Kyoto/London - Dr. Kazuo Inamori, a global entrepreneur and philanthropist, received the title of Honorary Knight Commander of the Most Excellent Order of the British Empire (KBE) from Her Majesty the Queen of the United Kingdom on November 28, 2019.
The honor, bestowed in Japan by His Excellency Paul Madden, Ambassador Extraordinary and Plenipotentiary of the United Kingdom, during an investiture ceremony at the Ambassador’s residence, was announced by Kyocera Corporation, KDDI Corporation, Japan Airlines Co., Ltd., and the Inamori Foundation.
Inamori is the founder and chairman emeritus of Kyocera; honorary adviser to KDDI; honorary adviser to Japan Airlines; and founder of the Inamori Foundation.
The honorary KBE title recognizes outstanding achievements and contributions to society as a whole. Other recipients have included Bill and Melinda Gates, Steven Spielberg, Alan Greenspan, James Watson, Bono, and Ralph Lauren.
“The companies that Dr. Inamori founded, Kyocera and KDDI, have created thousands of jobs and revitalised local economies across the UK, including data centres in the London Docklands which carry more than half the public internet traffic in Europe. At Japan Airlines, Dr. Inamori played a critical role in negotiating the contract to purchase Airbus aircraft. The Kyoto Prize that Dr. Inamori created has recognised 12 eminent British individuals with awards since 1984. With support from the Inamori Foundation, the Blavatnik School of Government at Oxford University established the University’s newest department as one of the world’s foremost schools for public policy, educating and inspiring future generations of leaders to improve governance throughout the world for the benefit of mankind,” the British Embassy in Japan stated.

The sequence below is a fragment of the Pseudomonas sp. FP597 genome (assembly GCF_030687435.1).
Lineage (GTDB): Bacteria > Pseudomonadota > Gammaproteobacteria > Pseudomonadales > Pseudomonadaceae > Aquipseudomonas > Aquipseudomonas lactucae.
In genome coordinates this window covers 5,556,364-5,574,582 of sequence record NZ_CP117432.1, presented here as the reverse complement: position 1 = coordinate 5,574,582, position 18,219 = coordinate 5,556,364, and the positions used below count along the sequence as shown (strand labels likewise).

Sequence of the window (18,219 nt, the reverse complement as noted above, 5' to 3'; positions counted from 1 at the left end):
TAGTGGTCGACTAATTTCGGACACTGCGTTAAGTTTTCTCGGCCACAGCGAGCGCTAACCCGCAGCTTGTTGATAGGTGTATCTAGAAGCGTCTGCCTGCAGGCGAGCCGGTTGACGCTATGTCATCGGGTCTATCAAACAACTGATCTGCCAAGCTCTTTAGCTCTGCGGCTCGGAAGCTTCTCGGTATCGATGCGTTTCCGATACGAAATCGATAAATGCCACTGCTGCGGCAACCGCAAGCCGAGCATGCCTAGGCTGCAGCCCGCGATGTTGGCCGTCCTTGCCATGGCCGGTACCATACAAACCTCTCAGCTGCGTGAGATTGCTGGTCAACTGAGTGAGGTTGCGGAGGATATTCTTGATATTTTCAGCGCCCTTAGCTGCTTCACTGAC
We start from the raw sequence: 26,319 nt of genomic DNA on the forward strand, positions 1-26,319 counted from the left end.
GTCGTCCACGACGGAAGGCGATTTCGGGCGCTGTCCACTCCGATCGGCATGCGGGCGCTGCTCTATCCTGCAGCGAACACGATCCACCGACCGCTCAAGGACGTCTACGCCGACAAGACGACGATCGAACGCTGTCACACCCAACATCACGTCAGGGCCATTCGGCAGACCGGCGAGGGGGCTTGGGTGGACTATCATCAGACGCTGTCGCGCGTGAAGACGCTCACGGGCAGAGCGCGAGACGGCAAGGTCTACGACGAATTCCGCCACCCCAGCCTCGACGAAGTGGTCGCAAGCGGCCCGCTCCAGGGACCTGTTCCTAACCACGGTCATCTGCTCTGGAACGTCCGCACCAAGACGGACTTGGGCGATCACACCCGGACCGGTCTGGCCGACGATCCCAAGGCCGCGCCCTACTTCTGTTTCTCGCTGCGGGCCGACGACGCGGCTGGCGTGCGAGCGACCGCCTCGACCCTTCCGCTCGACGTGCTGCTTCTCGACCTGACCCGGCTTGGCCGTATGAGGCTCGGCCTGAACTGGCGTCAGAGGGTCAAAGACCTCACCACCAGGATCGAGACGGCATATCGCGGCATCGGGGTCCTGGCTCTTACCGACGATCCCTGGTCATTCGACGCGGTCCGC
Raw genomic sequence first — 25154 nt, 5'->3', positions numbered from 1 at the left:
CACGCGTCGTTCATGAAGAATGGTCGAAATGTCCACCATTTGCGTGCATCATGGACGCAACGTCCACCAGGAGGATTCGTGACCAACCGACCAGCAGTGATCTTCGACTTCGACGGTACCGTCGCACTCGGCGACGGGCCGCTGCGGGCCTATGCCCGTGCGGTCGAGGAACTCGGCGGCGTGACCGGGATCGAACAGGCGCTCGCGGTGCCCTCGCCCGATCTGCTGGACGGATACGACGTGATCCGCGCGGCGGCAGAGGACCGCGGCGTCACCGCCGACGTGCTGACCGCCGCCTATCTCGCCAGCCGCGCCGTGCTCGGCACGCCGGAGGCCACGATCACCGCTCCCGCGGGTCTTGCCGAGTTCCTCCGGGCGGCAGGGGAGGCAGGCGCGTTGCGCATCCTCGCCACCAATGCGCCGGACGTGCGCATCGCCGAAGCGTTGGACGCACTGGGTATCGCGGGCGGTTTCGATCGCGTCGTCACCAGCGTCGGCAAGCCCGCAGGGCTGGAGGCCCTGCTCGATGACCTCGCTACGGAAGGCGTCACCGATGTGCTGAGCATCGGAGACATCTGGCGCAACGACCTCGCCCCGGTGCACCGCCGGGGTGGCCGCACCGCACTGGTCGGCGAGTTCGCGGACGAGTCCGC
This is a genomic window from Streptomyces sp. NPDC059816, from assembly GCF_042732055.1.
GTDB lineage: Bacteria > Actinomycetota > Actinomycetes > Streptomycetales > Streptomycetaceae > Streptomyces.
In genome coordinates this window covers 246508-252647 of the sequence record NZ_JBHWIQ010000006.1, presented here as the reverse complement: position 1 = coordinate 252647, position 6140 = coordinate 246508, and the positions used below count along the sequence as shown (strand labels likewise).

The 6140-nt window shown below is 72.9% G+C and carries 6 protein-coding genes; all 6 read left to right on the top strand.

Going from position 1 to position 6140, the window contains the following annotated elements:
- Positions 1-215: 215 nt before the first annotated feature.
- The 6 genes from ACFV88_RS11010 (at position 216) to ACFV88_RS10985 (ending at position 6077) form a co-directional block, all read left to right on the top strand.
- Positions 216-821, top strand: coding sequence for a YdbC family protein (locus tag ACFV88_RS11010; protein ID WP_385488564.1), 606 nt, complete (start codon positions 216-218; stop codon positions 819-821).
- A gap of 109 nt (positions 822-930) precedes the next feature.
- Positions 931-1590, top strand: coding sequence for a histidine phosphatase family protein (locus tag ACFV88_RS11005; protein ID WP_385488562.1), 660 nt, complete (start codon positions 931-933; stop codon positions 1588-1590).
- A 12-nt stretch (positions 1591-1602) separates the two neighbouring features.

The British Ambassador Paul Madden saluted Inamori for his personal leadership and commitment and was delighted to congratulate him on the award of an Honorary Knighthood.
Inamori established Kyocera at age 27 and began devoting himself continuously to the development and marketing of advanced ceramic materials. After the deregulation of Japan’s telecommunications market, he established DDI Corporation (now KDDI) with the goal of lowering long-distance calling fees. In 2010, at the age of 78, he accepted a volunteer assignment as chairman of Japan Airlines, leading it out of bankruptcy, returning it to solid profitability, and relisting it on the Tokyo Stock Exchange. As a philanthropist, he established the non-profit Inamori Foundation and the Kyoto Prize in 1984 to honor researchers and artists who have made outstanding contributions to the advancement and development of humankind, in order to realize his lifelong belief that “human beings have no higher calling than to strive for the greater good of humanity and the world.”
Inamori’s most recent engagement with the UK began with a lecture he gave at the Embassy in 2013. The following year, he was invited to speak at the University of Oxford. Subsequently, the university proposed hosting an annual lecture series as a forum for each year’s Kyoto Prize laureates to discuss their lives and works. The Kyoto Prize at Oxford series began in 2017 within the Graduate School’s Inamori Forum, building closer ties between Japan and the UK.
“This is really more of an honor than I deserve. I would like to express my heartfelt gratitude,” Inamori stated. “I feel that the conferment of this honor represents the greatest praise for the activities that Kyocera, KDDI, Japan Airlines, and the Inamori Foundation have fostered together with the British people in their respective histories,” Inamori continued. “I want to share this honor with everyone in each company. I will continue to make efforts so that the friendly relationship between Japan and the UK may further develop in favorable ways forever.”